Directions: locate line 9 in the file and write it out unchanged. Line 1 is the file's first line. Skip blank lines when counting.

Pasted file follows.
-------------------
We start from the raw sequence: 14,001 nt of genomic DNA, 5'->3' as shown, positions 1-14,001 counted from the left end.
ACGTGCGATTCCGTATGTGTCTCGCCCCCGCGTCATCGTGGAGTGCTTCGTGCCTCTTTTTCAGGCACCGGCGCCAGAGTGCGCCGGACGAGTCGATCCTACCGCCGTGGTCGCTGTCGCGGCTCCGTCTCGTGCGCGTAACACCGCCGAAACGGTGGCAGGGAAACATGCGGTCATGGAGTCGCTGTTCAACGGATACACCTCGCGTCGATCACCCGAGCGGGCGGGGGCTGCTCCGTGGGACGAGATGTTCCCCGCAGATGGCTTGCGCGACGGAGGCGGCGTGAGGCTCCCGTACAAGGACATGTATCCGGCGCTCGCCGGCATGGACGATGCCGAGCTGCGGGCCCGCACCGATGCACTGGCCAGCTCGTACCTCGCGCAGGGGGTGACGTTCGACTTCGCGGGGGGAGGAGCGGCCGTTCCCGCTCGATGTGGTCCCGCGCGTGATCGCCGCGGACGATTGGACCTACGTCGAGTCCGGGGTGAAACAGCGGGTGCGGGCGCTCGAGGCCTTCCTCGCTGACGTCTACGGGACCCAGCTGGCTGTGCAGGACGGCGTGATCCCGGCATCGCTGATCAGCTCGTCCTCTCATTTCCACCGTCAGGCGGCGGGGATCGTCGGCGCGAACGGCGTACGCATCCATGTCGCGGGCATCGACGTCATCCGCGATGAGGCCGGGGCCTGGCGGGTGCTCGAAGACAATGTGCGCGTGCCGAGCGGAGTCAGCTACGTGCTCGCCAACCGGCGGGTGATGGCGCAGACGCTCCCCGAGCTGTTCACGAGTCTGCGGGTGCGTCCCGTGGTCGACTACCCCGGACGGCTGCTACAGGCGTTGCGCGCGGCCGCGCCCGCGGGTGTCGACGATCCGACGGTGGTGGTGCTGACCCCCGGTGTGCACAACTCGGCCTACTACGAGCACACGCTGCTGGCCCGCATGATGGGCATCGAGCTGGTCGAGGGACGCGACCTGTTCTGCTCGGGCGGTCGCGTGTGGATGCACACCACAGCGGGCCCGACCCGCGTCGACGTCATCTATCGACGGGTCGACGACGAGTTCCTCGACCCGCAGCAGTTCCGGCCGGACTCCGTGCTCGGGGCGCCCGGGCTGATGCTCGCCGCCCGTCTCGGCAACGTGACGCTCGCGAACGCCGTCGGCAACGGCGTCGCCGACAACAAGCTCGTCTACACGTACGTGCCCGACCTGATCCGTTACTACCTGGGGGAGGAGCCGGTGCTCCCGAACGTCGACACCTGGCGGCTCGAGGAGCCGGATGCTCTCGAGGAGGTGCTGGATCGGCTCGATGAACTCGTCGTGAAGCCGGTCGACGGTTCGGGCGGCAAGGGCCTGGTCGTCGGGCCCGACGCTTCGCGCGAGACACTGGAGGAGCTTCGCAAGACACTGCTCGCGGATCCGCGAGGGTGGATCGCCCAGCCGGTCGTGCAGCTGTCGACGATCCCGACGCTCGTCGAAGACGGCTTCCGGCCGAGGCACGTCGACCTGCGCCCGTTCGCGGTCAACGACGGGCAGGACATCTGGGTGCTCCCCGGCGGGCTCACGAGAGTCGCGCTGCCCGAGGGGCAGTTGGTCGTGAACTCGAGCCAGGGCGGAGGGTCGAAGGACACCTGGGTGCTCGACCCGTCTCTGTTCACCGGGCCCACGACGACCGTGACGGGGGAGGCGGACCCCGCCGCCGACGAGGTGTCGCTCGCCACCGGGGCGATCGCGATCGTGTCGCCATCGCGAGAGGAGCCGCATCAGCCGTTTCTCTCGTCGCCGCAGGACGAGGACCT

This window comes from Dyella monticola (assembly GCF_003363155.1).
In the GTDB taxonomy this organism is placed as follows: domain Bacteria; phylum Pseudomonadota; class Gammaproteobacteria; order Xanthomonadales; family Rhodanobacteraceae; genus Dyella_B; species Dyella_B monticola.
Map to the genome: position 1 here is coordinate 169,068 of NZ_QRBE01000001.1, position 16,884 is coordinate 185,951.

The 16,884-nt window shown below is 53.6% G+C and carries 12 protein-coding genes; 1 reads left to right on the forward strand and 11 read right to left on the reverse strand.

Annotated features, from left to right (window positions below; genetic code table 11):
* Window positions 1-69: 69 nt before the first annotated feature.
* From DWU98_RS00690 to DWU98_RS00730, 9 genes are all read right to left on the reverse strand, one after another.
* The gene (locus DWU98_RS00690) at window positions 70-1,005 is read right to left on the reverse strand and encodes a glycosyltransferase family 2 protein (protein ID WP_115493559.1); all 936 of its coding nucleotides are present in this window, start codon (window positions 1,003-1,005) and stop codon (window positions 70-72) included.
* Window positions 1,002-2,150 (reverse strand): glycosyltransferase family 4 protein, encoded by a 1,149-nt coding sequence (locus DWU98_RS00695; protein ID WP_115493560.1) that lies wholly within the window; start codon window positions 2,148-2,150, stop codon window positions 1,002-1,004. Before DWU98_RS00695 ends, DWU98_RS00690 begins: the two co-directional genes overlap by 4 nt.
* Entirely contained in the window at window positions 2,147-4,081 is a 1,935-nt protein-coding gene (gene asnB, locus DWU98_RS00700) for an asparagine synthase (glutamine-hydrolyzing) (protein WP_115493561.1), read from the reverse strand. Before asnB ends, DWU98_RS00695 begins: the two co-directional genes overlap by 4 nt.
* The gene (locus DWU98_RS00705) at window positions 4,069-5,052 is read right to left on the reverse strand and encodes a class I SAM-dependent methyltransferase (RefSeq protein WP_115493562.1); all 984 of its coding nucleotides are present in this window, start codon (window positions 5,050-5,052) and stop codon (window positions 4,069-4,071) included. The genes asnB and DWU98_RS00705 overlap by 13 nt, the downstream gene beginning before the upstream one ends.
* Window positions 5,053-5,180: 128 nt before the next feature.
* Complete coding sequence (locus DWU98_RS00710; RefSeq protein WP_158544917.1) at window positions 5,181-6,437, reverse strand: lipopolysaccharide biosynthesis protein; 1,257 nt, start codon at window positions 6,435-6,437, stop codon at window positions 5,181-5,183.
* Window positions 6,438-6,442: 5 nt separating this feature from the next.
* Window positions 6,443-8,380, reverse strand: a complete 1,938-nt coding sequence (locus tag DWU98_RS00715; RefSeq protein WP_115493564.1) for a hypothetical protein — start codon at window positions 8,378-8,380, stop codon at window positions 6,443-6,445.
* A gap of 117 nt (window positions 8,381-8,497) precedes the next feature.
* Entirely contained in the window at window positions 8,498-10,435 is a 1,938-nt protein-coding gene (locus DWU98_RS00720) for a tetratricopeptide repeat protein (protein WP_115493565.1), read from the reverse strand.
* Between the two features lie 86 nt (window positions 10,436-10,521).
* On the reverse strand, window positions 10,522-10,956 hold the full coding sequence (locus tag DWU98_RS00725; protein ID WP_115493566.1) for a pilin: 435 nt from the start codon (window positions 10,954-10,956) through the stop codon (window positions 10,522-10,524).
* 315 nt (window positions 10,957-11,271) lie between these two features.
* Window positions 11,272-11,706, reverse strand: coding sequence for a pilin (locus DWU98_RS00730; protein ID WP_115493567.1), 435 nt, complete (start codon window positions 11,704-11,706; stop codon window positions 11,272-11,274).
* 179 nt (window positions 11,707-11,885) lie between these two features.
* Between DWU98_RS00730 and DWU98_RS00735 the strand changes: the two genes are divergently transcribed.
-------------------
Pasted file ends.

* From DWU98_RS00690 to DWU98_RS00730, 9 genes are all read right to left on the reverse strand, one after another.